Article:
Neurobiology of Sensory Motor Systems and Internal Environment

Neurobiology of Sensory Motor Systems and Internal Environment

Pradeep Kallollimath (Dharwad Institute of Mental Health and Neurosciences, India)
Copyright: © 2020 |Pages: 20
DOI: 10.4018/978-1-7998-2860-0.ch005

Abstract

Control of motor function—our activities like walking, lifting an object, writing, etc.—is accomplished through integrated and coordinated action of motor neurons. Motor neurons can be classified into two broad categories: upper motor neurons and lower motor neurons. Upper motor neurons have cell bodies in the motor cortex of brain and carry the impulses from cortex to spinal cord segment. Cell bodies of lower motor neurons are located in the anterior horn of spinal cord. Axons of lower motor neuron end in neuromuscular junction, and excitation of muscle fibres leads contraction of muscle. Different types of receptors carry different sensations like touch, pain, position, and vibration through sensory nerve fibres. Fibers mediating fine touch and proprioception ascend in the dorsal columns to the medulla, where they synapse in the gracile and cuneate nuclei. This chapter explores the neurobiology of sensory motor systems and the internal environment.
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Chapter Outline

  • Sensory system

  • Motor system

  • Regulation of internal environment

  • Limbic system

  • Autonomic system

  • Neuroendocrine system

    • Learning Objectives: To learn basic anatomy, physiology and clinical implications of sensory, motor, autonomic and limbic system.

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Introduction

  • Sensory System: The sensory system carries sensory information from external and internal environment. Different types of receptors carry different sensations like touch, pain, position and vibration through sensory nerve fibres. Impulses that arise by stimulation of receptors are carried by sensory nerves, and then conveyed through fiber tracts to higher centers in the brain.The sensory system can be classified as somatic and visceral sensation, with general and special varieties of each. General somatic afferent fibers carry touch, pain, position and vibration sense. General visceral afferent fibers carry impulses from internal organs. Special somatic and special visceral afferent fibers mediate special senses- smell, vision, taste, hearing, and vestibular sensation.

The different sensory modalities are carried over nerve fibers of different size. Sensory impulses are carried to the dorsal (posterior) root ganglia, and then into the spinal cord. After one or more synapses, the impulses ascend through specific fiber tracts to reach sensory areas of the brain. Fine touch, position, and vibration sensations are carried through the posterior column/medial lemniscus system. Pain and temperature senses are carried through spinothalamic tracts. The major sensory pathways are depicted in Figure1.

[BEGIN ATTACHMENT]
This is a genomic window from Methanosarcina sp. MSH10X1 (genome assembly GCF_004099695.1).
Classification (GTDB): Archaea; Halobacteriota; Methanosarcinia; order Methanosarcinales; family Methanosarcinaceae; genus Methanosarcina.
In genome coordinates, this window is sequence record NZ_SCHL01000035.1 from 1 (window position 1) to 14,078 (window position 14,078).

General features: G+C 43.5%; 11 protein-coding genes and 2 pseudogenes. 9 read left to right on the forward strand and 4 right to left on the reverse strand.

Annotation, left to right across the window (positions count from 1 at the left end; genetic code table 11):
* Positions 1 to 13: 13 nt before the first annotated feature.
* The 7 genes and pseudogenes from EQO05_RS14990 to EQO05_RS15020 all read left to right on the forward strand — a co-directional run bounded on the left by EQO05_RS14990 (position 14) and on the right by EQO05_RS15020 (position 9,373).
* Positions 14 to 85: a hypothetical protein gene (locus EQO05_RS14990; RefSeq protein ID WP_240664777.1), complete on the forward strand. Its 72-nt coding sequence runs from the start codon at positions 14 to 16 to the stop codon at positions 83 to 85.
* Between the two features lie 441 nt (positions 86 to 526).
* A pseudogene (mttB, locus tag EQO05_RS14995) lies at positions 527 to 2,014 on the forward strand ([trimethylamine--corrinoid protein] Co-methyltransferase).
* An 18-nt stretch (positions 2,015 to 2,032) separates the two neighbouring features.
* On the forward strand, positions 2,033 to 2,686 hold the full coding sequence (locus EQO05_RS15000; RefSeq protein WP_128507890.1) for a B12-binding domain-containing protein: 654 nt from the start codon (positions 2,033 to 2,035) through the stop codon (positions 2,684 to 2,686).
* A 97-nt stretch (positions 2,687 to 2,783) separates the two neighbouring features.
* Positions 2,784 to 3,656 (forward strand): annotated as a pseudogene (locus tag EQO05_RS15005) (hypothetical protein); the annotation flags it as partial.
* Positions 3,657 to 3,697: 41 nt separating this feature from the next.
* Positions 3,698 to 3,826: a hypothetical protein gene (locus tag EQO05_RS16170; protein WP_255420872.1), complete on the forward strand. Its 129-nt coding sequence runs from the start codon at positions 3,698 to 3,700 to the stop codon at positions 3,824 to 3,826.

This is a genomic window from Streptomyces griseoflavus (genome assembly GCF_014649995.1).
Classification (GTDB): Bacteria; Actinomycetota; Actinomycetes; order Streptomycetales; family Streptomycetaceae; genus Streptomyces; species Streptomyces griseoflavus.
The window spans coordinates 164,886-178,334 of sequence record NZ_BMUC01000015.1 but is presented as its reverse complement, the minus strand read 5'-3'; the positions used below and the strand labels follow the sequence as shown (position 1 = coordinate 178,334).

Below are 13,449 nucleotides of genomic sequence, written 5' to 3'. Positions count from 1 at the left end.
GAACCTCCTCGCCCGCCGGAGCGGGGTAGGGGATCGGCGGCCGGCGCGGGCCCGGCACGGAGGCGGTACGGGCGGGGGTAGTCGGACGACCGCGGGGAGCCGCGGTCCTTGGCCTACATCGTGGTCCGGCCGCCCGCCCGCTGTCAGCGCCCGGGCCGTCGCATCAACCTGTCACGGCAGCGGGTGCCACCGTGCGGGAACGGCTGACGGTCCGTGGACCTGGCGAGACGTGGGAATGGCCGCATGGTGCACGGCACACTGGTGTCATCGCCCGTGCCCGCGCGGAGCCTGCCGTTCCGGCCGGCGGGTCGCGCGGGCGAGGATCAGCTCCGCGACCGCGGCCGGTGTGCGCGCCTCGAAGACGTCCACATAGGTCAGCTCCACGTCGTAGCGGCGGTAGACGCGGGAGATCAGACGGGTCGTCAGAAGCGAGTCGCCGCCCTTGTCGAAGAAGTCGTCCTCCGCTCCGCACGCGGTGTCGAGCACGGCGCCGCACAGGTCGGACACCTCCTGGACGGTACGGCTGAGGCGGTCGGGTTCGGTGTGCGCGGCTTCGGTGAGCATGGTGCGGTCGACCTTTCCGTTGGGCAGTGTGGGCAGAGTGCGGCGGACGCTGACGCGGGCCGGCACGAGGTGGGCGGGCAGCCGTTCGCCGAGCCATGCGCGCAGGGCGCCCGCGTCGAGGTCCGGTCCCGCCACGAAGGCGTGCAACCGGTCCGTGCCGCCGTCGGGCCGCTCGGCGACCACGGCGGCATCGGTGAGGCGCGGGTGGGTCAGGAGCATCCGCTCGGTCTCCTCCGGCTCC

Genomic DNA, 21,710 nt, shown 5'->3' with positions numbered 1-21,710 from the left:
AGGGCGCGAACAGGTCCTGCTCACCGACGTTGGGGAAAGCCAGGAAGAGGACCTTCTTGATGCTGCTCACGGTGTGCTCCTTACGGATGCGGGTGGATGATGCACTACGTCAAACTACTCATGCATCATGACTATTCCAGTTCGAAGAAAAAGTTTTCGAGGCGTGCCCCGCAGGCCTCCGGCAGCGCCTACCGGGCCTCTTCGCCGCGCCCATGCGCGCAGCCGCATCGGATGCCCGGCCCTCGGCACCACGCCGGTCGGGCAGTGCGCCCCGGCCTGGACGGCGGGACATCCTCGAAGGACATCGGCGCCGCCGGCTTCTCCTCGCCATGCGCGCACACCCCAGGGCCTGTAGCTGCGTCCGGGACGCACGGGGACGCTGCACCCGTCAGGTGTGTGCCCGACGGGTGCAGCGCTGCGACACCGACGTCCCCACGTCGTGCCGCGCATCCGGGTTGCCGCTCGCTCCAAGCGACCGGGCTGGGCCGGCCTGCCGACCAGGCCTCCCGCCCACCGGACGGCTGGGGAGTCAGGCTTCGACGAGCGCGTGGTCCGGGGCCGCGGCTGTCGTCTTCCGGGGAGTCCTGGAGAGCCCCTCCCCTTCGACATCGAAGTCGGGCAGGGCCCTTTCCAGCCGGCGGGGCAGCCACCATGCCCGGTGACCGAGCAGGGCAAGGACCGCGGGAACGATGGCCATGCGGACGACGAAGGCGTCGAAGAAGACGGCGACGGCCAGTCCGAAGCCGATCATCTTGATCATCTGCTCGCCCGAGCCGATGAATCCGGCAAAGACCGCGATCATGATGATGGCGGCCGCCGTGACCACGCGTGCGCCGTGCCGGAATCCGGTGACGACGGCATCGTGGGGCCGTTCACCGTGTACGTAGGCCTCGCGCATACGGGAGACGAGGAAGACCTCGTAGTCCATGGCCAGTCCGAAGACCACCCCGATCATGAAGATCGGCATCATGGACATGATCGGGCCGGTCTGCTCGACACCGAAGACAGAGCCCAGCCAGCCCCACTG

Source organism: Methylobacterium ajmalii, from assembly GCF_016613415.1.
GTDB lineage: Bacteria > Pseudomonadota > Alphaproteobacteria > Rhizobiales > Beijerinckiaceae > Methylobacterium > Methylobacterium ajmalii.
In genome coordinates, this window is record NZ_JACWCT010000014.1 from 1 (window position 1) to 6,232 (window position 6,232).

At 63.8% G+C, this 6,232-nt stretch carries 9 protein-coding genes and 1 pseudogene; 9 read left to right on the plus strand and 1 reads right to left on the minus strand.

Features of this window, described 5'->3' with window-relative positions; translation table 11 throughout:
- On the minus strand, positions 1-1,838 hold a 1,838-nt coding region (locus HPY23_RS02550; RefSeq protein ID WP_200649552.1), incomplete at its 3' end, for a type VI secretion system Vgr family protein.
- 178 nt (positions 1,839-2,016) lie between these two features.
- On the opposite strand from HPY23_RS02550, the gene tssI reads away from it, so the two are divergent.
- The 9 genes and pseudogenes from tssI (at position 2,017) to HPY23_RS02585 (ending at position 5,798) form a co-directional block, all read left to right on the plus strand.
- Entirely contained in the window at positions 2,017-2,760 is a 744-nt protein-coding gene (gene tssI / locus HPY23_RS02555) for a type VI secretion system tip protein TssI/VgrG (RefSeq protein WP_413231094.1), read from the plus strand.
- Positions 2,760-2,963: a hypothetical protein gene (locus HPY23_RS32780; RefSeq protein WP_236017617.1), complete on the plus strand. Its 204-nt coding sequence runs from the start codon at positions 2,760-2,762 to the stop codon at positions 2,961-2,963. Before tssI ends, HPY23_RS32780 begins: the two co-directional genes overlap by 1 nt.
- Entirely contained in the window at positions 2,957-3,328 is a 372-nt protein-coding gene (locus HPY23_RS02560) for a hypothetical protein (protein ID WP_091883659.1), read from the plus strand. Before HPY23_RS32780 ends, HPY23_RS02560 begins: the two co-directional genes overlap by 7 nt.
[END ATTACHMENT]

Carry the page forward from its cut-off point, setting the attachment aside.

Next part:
Figure 1 depicts the light touch, pressure, position, and vibration pathways from the body and face are indicated by the dashed line; the pain and temperature fibers from the body and face are indicated by the solid line. Fibers from these various sources ultimately converge on the ventral posterior nuclei of the thalamus, which projects via the thalamic radiations to the primary sensory cortex in the postcentral gyrus. V, trigeminal; VPL, ventral posterior lateral; VPM, ventral posterior medial.

  • Sensory Receptors: There are many different types of receptors in the skin, subcutaneous tissues, muscles and internal organs. Receptors convert various types of sensory information into nerve impulses. Sensory end-organs are found in the skin and mucous membranes throughout the body. They are denser on the tongue, lips, genitalia, and fingertips and farther apart on the upper arms, buttocks, and trunk. Receptor stimulation causes a change in the permeability of its membrane that gives rise to a local, non propagated potential known as receptor potential. Receptor potentials induce action potentials in the nerve. Receptors may be free nerve endings, ormay be encapsulated or specialized sense organs.

Examples:

  • Free Nerve Endings: Fine, unmyelinated terminal fibers mediate pain (nociceptors). Merkel cell endings (tactile discs or menisci) are specialized nerve endings that function as mechanoreceptors which sense pressure.Other examples of receptors include Golgi tendon organs, muscle spindles, Ruffini's endings, and Meissner's and Pacinian corpuscles.

  • Dermatomes: Sensory nerve roots supply cutaneous innervation to specific dermatomes. There is significant dermatomal overlap; hence clinical deficit from an isolated root lesion is typically much more restricted than that expected from the anatomical geography of the dermatome.

Figure 1.

Sensory pathways

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Key Terms in this Chapter

Limbic System: Set of brain structures involved in behaviour, olfaction, and long-term memory.

Upper Motor Neuron: Neurons that originate in the cerebral motor cortex and carry impulses to inter neurons or lower motor neurons.

Parasympathetic Nervous System: One of the two main divisions of autonomic nervous system which is responsible for stimulation of “rest and digest” or “feed and breed.”

Dorsal Root Ganglia: Cluster of cell bodies of sensory neurons in dorsal root of spinal nerves.

Sympathetic Nervous System: One of the two main divisions of autonomic nervous system which stimulates “fight or flight” response.

Lower Motor Neuron: Neurons that originate anterior horn of spinal cord or cranial nerve nuclei in brainstem and innervate skeletal muscles.

Hypothalamus: Part of the brain below thalamus containing small nuclei with various functions, forms link between nervous system and endocrine system via pituitary gland.

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